For the past three years, I have developed and facilitated the National Association of Convenience Stores (NACS) annual HR Forum. This is a two and a half day business meeting of HR managers throughout the convenience industry who get together to discuss common interests, share lessons learned and best practices and learn how to improve their jobs and the overall performance of their companies. Each year the theme is different. However, regardless of the theme, the conversation and focus always migrates to the frontline employees working in the store, in terms of how to improve their job performance by engaging them at higher level. Which leads me to this question: How engaged are your store employees?
On a scale of 1-10, where 1 is not engaged, and 10 is fully engaged, how would you rate the level of job engagement of your store employees? A 10-rating would be an employee who is completely locked in by having a laser-like focus on performing the duties of their job at the highest level: satisfying customers, suggesting selling, driving your company’s marketing strategies, helping co-workers, and going the extra mile without having to be told. You know the type of employee I’m talking about. Admit it, you’ve probably fantasized a few times of what your life would be like if you had a couple of these employees. Most companies rate themselves between 4-6. What’s your number? The next question is what supporting data or evidence do you have to justify your rating? In most cases there is no supporting data it’s more of a gut feeling.
Communication as Strategy:
Performance Management is a multi-component system designed to assist managers in helping their employees perform their jobs at a higher level, resulting in improved business results. One of the components is communication. Communication is the lifeblood of any strategy. I’ve written in past columns that high-performance employees view communication—more specifically, feedback on their job performance—as oxygen. Communication is the breakfast of champions for high-performance organizations. So here’s the million dollar question: How effectively does your company communicate throughout the organization; from the CEO or owner/operator, down through the ranks to the employees standing behind the counter interacting with your customers?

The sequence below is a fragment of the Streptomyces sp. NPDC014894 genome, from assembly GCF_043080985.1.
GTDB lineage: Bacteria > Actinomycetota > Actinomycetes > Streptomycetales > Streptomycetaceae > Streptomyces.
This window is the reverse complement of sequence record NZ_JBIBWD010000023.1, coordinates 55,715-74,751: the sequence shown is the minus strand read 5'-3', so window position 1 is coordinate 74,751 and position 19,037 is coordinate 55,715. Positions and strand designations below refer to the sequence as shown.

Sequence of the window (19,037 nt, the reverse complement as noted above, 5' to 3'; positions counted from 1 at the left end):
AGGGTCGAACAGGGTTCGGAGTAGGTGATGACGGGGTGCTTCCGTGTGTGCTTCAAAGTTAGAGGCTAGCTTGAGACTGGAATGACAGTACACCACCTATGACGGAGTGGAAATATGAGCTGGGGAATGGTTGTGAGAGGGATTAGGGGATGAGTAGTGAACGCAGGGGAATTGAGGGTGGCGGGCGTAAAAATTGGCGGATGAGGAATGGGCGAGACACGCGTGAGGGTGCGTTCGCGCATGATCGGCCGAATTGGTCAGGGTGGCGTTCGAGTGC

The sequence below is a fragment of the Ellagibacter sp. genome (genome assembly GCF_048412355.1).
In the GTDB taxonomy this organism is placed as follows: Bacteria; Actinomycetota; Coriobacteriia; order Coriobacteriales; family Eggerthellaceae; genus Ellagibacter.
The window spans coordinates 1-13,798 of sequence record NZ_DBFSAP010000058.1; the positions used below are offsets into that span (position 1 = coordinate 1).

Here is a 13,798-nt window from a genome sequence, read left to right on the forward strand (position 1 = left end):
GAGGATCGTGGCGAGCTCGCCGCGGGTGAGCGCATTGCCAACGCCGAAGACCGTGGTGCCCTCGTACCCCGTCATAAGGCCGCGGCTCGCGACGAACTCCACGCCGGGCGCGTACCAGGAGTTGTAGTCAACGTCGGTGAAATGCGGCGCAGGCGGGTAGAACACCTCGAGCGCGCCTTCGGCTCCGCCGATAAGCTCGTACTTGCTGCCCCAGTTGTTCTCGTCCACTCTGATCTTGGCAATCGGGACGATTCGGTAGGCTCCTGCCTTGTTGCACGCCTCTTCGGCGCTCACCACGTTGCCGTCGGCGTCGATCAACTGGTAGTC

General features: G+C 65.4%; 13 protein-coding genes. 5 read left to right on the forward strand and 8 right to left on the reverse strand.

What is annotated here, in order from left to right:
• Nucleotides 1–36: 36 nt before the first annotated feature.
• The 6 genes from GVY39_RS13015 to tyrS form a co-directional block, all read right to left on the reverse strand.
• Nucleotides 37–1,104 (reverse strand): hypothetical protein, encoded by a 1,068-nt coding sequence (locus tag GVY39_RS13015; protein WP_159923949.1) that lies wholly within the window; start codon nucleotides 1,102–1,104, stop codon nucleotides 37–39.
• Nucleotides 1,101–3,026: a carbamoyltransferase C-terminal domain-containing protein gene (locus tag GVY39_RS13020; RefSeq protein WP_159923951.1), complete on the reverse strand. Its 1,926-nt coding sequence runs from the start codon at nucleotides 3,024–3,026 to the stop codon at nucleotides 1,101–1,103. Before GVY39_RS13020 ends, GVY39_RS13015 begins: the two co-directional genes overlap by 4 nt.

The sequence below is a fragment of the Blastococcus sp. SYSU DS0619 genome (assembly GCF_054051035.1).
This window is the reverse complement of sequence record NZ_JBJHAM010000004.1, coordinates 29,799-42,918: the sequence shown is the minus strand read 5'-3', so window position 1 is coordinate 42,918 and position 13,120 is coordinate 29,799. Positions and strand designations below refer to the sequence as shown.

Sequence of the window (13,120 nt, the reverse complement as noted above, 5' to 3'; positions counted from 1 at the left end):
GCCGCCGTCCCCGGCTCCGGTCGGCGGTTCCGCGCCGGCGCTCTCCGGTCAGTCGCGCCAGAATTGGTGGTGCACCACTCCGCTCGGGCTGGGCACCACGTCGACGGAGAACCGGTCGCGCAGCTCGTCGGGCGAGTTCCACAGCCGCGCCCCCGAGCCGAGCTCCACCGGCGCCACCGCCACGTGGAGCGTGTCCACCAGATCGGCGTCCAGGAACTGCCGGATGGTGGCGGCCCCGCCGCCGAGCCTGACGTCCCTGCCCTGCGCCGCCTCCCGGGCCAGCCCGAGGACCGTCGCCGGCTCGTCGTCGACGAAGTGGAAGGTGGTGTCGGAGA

Communication is vital to achieving business success and is one of the most important roles of management. What good is a great strategy if you can’t effectively communicate it? Therefore, it would be wise to view communication as a strategy in and of itself. What do I mean by strategy? Strategies have structure, for example, implementation plans, metrics to determine effectiveness and identify areas for improvement, and all strategies have an owner; someone who is responsible.
Here’s an easy and cost-effective approach to determine how effective communication is in your organization. Practically all marketing strategies, programs and promotions are developed for store-level implementation. And store employees are responsible for executing these strategies, programs and promotions. Next time you’re visiting your stores, ask your employees (not the store managers) these questions:
1. What are this month’s promotions? (They can’t look at the POP – that’s cheating!)
2. What’s our company’s vision, mission, credo, etc? (Choose what’s applicable.)
3. What are the sales goals this month for your store?
4. Who’s the key competitor for your store?
5. What are this year’s goals for our company and your store?
6. What’s your role in helping us achieve these goals?
Regardless of the questions you choose to ask, the point is this: Do you think you’d achieve greater business results if ALL your store employees answered these six questions correctly? And what’s the cost to your business when your store employees are clueless to these questions? In the end, communication can make or break your business!
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